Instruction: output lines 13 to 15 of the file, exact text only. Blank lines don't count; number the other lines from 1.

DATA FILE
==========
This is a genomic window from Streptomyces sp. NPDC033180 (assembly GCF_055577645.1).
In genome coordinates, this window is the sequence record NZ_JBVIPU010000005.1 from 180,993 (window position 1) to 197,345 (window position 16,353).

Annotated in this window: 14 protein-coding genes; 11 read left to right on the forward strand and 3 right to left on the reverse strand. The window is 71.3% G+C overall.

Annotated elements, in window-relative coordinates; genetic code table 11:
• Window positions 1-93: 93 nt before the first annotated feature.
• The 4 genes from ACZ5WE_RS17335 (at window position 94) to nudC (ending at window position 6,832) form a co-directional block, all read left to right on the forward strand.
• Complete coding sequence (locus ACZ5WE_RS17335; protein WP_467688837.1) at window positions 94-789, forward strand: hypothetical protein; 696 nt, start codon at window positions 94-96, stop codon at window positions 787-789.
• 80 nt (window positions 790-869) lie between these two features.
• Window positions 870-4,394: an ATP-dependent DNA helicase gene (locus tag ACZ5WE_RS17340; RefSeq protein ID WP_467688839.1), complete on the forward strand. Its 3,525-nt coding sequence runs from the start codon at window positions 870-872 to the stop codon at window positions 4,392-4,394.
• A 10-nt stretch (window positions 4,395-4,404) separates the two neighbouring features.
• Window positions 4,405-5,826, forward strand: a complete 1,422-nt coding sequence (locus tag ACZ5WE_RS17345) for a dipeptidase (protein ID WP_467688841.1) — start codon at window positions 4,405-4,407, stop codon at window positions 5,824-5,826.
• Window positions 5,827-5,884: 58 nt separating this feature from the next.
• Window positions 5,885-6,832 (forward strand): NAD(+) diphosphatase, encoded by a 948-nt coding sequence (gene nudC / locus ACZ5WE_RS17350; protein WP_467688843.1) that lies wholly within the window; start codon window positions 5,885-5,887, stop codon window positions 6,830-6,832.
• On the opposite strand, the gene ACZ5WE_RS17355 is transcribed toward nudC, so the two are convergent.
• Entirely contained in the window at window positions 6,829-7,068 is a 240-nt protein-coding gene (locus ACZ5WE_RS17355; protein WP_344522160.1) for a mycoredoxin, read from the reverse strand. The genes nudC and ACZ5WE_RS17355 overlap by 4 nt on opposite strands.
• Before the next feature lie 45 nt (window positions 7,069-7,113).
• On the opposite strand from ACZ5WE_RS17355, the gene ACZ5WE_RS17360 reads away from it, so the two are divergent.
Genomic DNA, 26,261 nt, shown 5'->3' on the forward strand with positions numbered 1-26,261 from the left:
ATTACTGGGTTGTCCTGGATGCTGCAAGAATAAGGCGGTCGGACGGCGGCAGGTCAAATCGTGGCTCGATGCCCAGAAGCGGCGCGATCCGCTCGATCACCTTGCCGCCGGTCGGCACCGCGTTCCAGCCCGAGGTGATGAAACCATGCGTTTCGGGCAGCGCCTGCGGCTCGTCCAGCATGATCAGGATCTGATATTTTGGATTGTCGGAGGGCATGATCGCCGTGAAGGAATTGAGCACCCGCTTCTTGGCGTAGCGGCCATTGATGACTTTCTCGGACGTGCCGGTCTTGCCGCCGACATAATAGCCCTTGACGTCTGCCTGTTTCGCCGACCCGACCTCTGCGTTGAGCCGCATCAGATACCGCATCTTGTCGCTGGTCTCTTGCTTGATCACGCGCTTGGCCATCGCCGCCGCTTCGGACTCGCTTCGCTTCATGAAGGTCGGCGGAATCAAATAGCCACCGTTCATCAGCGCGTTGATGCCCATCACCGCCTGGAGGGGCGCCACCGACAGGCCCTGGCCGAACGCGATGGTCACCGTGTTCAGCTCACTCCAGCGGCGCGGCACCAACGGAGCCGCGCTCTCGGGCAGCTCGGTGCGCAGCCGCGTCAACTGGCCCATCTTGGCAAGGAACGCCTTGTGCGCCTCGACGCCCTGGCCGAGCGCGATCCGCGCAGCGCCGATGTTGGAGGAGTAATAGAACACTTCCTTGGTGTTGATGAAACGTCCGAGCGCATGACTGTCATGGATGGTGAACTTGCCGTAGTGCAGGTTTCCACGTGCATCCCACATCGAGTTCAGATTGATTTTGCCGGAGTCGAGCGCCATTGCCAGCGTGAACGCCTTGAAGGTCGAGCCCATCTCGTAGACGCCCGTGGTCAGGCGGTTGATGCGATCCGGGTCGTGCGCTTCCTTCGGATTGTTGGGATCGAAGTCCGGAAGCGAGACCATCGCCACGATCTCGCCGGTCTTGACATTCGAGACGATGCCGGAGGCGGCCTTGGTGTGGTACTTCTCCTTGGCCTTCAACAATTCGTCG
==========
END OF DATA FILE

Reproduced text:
• Window positions 5,885-6,832 (forward strand): NAD(+) diphosphatase, encoded by a 948-nt coding sequence (gene nudC / locus ACZ5WE_RS17350; protein WP_467688843.1) that lies wholly within the window; start codon window positions 5,885-5,887, stop codon window positions 6,830-6,832.
• On the opposite strand, the gene ACZ5WE_RS17355 is transcribed toward nudC, so the two are convergent.
• Entirely contained in the window at window positions 6,829-7,068 is a 240-nt protein-coding gene (locus ACZ5WE_RS17355; protein WP_344522160.1) for a mycoredoxin, read from the reverse strand. The genes nudC and ACZ5WE_RS17355 overlap by 4 nt on opposite strands.